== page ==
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Cutting-edge research rewarded

By Anne Craig, Communications Officer

Queen’s University researcher Keith Poole was recently honoured with a lifetime achievement award from the Canadian Society of Microbiologists (CSM) after a 26-year career of peering into petri dishes and analyzing microscopic bacteria. The CSM Murray Award recognizes leading Canadian microbiology researchers for their career contributions and cutting-edge research.

Dr. Poole studies the opportunistic bacterial pathogen Pseudomonas aeruginosa, a problem organism that is notoriously antibiotic-resistant. He examines how and why it can make people living with debilitating illnesses such as cystic fibrosis sick. He is also studying how this bacterium becomes antibiotic resistant.

Keith Poole has spent his career studying bacteria.

“It was definitely an interesting process putting together my resume for submission for the Murray Award,” Dr. Poole says. ”"It gave me a chance to look back on my career. It was definitely an exciting moment when I got the phone call saying I was this year’s awardee.”

It was as a third-year undergraduate student at the University of British Columbia (UBC) in the 1970s that Dr. Poole discovered his academic calling after taking a microbiology course. After completing his BSc and after working as a technician for a year in a microbiology lab, he undertook a PhD at UBC before heading to Germany as a postdoctoral fellow from 1986 to 1988.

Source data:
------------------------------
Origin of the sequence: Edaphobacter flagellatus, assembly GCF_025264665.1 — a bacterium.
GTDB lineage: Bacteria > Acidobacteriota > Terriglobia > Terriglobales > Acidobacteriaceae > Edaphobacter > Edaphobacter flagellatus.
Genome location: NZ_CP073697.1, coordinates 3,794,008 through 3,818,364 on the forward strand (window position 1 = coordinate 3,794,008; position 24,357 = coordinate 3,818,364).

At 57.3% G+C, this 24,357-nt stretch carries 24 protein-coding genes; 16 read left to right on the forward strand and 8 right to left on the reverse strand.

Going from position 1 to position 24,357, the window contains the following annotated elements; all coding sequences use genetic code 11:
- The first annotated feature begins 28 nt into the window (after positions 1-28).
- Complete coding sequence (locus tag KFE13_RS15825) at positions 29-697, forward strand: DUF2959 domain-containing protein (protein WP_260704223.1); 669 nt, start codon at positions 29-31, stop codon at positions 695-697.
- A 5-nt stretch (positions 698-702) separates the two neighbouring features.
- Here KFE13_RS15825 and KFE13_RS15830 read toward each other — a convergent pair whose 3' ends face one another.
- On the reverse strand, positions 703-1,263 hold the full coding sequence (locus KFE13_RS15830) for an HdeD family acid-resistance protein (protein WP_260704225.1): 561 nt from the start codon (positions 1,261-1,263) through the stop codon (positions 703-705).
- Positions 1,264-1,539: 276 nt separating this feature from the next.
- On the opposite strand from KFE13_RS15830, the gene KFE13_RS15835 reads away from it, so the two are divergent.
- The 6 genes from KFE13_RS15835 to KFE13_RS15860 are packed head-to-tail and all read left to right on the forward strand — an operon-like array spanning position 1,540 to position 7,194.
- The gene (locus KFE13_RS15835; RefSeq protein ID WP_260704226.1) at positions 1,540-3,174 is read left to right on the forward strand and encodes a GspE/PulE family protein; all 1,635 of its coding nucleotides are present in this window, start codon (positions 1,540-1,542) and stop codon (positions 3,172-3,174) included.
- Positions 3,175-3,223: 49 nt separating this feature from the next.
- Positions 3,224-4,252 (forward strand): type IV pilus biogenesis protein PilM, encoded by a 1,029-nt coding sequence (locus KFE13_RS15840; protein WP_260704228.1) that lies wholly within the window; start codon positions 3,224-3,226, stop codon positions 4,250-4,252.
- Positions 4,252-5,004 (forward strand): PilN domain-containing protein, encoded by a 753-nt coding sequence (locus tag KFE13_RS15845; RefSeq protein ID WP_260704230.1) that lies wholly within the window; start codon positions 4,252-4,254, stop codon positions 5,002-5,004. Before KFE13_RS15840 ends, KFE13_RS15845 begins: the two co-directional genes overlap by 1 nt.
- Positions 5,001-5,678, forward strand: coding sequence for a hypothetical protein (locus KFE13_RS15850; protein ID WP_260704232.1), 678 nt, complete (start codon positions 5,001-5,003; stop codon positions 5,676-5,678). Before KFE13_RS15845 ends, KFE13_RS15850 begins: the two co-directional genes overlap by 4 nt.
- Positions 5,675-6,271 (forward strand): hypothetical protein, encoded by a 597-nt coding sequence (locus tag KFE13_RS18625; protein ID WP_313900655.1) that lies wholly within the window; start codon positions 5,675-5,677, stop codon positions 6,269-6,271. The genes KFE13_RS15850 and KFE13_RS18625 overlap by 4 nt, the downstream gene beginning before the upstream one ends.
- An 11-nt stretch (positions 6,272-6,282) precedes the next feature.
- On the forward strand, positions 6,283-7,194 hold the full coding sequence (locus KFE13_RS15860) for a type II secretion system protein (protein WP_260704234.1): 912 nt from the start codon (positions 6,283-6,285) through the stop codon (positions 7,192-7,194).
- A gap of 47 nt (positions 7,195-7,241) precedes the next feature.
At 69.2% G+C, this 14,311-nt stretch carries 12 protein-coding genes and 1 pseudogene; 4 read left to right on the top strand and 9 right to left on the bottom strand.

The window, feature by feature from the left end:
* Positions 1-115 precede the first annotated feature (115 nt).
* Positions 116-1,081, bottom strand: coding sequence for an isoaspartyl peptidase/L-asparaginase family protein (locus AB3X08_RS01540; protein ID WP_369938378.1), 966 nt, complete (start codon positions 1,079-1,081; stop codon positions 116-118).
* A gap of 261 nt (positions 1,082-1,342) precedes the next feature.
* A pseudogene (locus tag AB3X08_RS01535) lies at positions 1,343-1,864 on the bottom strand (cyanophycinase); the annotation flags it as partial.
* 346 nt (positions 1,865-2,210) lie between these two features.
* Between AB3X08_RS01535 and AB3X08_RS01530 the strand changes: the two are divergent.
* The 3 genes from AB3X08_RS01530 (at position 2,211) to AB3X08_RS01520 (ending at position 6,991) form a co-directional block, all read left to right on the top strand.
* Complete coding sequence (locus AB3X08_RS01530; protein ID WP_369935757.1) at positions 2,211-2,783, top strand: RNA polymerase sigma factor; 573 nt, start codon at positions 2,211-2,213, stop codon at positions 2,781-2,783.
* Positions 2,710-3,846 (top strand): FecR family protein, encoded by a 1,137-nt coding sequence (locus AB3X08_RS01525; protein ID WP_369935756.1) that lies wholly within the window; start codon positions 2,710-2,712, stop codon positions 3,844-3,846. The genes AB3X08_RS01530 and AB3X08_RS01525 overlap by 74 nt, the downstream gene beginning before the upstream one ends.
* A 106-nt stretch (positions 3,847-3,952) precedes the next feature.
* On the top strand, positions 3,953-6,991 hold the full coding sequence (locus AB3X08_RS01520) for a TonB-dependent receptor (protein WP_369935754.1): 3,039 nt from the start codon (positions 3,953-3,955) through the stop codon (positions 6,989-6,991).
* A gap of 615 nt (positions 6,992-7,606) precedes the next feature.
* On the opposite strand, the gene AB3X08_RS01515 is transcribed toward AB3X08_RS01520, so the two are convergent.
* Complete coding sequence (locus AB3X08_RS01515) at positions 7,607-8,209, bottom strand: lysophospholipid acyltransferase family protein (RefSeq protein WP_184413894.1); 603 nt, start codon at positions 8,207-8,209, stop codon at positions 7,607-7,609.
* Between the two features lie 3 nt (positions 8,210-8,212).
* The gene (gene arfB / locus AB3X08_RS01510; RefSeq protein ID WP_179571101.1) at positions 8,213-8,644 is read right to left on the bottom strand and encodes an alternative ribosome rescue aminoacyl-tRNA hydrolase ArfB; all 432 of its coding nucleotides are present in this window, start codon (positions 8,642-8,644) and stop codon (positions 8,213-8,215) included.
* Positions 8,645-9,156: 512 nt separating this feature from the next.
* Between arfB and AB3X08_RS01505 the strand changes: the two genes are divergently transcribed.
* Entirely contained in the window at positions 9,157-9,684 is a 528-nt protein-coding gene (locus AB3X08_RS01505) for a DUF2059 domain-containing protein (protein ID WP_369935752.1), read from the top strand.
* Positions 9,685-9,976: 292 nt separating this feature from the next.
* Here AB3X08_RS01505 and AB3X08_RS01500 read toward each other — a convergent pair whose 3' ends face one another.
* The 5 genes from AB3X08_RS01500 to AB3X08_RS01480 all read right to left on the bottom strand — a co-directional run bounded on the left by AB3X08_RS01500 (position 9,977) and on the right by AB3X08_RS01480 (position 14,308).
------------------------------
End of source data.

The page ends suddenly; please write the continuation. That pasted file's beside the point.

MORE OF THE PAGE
While scouting for a second postdoctoral fellowship back in North America, a faculty position opened up at Queen’s in the then Department of Microbiology and Immunology. After a hastily arranged one-day interview complete with a pizza lunch/dinner – “no time for wining and dining,” he laughs – he returned to Germany to complete his postdoctoral work. Within a day of his return, he was contacted by Queen’s and offered a tenure-track position.

“Working at Queen’s has afforded me the opportunity to indulge my passion for microbiology research and to mentor a host of incredible undergraduate, graduate and postdoctoral research trainees,” says Dr. Poole. “It’s been a great ride.”

Dr. Poole is a fellow of the American Academy of Microbiology and a past recipient of the Queen’s University Prize for Excellence in Research.  His research is funded by Cystic Fibrosis Canada and the Canadian Institutes of Health Research